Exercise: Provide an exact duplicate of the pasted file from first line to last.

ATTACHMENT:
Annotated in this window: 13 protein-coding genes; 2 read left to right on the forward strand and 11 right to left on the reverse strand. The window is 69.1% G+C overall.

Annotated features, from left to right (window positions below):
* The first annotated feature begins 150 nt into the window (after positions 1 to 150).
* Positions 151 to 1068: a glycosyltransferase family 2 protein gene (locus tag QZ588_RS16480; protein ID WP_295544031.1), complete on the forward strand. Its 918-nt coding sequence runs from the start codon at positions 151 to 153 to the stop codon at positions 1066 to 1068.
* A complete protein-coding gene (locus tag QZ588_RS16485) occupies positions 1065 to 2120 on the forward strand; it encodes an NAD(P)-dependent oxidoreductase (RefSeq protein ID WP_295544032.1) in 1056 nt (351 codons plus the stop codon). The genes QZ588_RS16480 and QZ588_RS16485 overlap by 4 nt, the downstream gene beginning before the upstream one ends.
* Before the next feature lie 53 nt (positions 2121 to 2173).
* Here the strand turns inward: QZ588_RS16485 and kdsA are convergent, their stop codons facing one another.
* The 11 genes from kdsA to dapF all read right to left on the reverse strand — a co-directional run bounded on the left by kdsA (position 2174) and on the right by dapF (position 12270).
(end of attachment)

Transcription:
Annotated in this window: 13 protein-coding genes; 2 read left to right on the forward strand and 11 right to left on the reverse strand. The window is 69.1% G+C overall.

Annotated features, from left to right (window positions below):
* The first annotated feature begins 150 nt into the window (after positions 1 to 150).
* Positions 151 to 1068: a glycosyltransferase family 2 protein gene (locus tag QZ588_RS16480; protein ID WP_295544031.1), complete on the forward strand. Its 918-nt coding sequence runs from the start codon at positions 151 to 153 to the stop codon at positions 1066 to 1068.
* A complete protein-coding gene (locus tag QZ588_RS16485) occupies positions 1065 to 2120 on the forward strand; it encodes an NAD(P)-dependent oxidoreductase (RefSeq protein ID WP_295544032.1) in 1056 nt (351 codons plus the stop codon). The genes QZ588_RS16480 and QZ588_RS16485 overlap by 4 nt, the downstream gene beginning before the upstream one ends.
* Before the next feature lie 53 nt (positions 2121 to 2173).
* Here the strand turns inward: QZ588_RS16485 and kdsA are convergent, their stop codons facing one another.
* The 11 genes from kdsA to dapF all read right to left on the reverse strand — a co-directional run bounded on the left by kdsA (position 2174) and on the right by dapF (position 12270).